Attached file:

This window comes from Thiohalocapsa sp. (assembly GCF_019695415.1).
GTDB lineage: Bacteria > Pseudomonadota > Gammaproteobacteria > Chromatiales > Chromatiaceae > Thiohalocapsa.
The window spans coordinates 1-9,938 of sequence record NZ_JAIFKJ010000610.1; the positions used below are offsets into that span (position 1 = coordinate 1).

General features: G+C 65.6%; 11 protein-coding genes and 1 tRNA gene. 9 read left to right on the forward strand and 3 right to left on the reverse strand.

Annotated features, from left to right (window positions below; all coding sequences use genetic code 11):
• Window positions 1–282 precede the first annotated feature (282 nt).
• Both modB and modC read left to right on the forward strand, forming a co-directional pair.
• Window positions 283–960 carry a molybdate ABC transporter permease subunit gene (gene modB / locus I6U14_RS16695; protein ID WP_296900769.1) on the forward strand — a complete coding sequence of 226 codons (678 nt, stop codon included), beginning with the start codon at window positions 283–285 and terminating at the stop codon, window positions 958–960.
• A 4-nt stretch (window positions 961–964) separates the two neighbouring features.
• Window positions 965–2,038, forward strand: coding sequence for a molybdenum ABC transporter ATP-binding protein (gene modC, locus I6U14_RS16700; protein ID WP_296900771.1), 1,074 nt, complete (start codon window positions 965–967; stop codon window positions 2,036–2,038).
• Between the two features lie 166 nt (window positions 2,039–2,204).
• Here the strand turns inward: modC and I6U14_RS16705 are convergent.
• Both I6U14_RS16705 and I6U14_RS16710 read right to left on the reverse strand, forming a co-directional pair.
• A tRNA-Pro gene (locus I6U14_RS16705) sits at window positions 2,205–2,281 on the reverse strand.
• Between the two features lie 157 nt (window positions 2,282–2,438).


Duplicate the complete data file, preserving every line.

This window comes from Thiohalocapsa sp. (assembly GCF_019695415.1).
GTDB lineage: Bacteria > Pseudomonadota > Gammaproteobacteria > Chromatiales > Chromatiaceae > Thiohalocapsa.
The window spans coordinates 1-9,938 of sequence record NZ_JAIFKJ010000610.1; the positions used below are offsets into that span (position 1 = coordinate 1).

General features: G+C 65.6%; 11 protein-coding genes and 1 tRNA gene. 9 read left to right on the forward strand and 3 right to left on the reverse strand.

Annotated features, from left to right (window positions below; all coding sequences use genetic code 11):
• Window positions 1–282 precede the first annotated feature (282 nt).
• Both modB and modC read left to right on the forward strand, forming a co-directional pair.
• Window positions 283–960 carry a molybdate ABC transporter permease subunit gene (gene modB / locus I6U14_RS16695; protein ID WP_296900769.1) on the forward strand — a complete coding sequence of 226 codons (678 nt, stop codon included), beginning with the start codon at window positions 283–285 and terminating at the stop codon, window positions 958–960.
• A 4-nt stretch (window positions 961–964) separates the two neighbouring features.
• Window positions 965–2,038, forward strand: coding sequence for a molybdenum ABC transporter ATP-binding protein (gene modC, locus I6U14_RS16700; protein ID WP_296900771.1), 1,074 nt, complete (start codon window positions 965–967; stop codon window positions 2,036–2,038).
• Between the two features lie 166 nt (window positions 2,039–2,204).
• Here the strand turns inward: modC and I6U14_RS16705 are convergent.
• Both I6U14_RS16705 and I6U14_RS16710 read right to left on the reverse strand, forming a co-directional pair.
• A tRNA-Pro gene (locus I6U14_RS16705) sits at window positions 2,205–2,281 on the reverse strand.
• Between the two features lie 157 nt (window positions 2,282–2,438).